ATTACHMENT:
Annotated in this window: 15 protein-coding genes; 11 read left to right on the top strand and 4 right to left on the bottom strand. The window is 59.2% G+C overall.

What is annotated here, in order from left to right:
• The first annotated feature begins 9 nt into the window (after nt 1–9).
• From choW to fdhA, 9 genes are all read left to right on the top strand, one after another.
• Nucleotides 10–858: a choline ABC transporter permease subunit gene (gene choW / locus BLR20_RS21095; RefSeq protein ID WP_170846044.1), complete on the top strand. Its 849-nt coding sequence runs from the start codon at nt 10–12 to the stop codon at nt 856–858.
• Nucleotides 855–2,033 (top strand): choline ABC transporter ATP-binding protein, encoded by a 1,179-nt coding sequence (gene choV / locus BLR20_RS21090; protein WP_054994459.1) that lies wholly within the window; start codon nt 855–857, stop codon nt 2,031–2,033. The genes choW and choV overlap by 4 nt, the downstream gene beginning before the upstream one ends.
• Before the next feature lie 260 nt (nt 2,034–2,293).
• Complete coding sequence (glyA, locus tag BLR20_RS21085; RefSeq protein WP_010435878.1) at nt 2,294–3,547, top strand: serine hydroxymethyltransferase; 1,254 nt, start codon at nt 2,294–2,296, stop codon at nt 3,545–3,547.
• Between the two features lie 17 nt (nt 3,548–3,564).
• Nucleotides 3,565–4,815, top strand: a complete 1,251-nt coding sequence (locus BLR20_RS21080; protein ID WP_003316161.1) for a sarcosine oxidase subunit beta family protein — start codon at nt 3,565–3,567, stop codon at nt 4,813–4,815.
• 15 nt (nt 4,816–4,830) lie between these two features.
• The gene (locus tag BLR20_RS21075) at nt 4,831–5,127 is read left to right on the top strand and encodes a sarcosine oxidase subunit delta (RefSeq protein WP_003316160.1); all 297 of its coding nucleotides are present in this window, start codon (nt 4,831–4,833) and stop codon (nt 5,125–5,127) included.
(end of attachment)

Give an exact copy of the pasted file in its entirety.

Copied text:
Annotated in this window: 15 protein-coding genes; 11 read left to right on the top strand and 4 right to left on the bottom strand. The window is 59.2% G+C overall.

What is annotated here, in order from left to right:
• The first annotated feature begins 9 nt into the window (after nt 1–9).
• From choW to fdhA, 9 genes are all read left to right on the top strand, one after another.
• Nucleotides 10–858: a choline ABC transporter permease subunit gene (gene choW / locus BLR20_RS21095; RefSeq protein ID WP_170846044.1), complete on the top strand. Its 849-nt coding sequence runs from the start codon at nt 10–12 to the stop codon at nt 856–858.
• Nucleotides 855–2,033 (top strand): choline ABC transporter ATP-binding protein, encoded by a 1,179-nt coding sequence (gene choV / locus BLR20_RS21090; protein WP_054994459.1) that lies wholly within the window; start codon nt 855–857, stop codon nt 2,031–2,033. The genes choW and choV overlap by 4 nt, the downstream gene beginning before the upstream one ends.
• Before the next feature lie 260 nt (nt 2,034–2,293).
• Complete coding sequence (glyA, locus tag BLR20_RS21085; RefSeq protein WP_010435878.1) at nt 2,294–3,547, top strand: serine hydroxymethyltransferase; 1,254 nt, start codon at nt 2,294–2,296, stop codon at nt 3,545–3,547.
• Between the two features lie 17 nt (nt 3,548–3,564).
• Nucleotides 3,565–4,815, top strand: a complete 1,251-nt coding sequence (locus BLR20_RS21080; protein ID WP_003316161.1) for a sarcosine oxidase subunit beta family protein — start codon at nt 3,565–3,567, stop codon at nt 4,813–4,815.
• 15 nt (nt 4,816–4,830) lie between these two features.
• The gene (locus tag BLR20_RS21075) at nt 4,831–5,127 is read left to right on the top strand and encodes a sarcosine oxidase subunit delta (RefSeq protein WP_003316160.1); all 297 of its coding nucleotides are present in this window, start codon (nt 4,831–4,833) and stop codon (nt 5,125–5,127) included.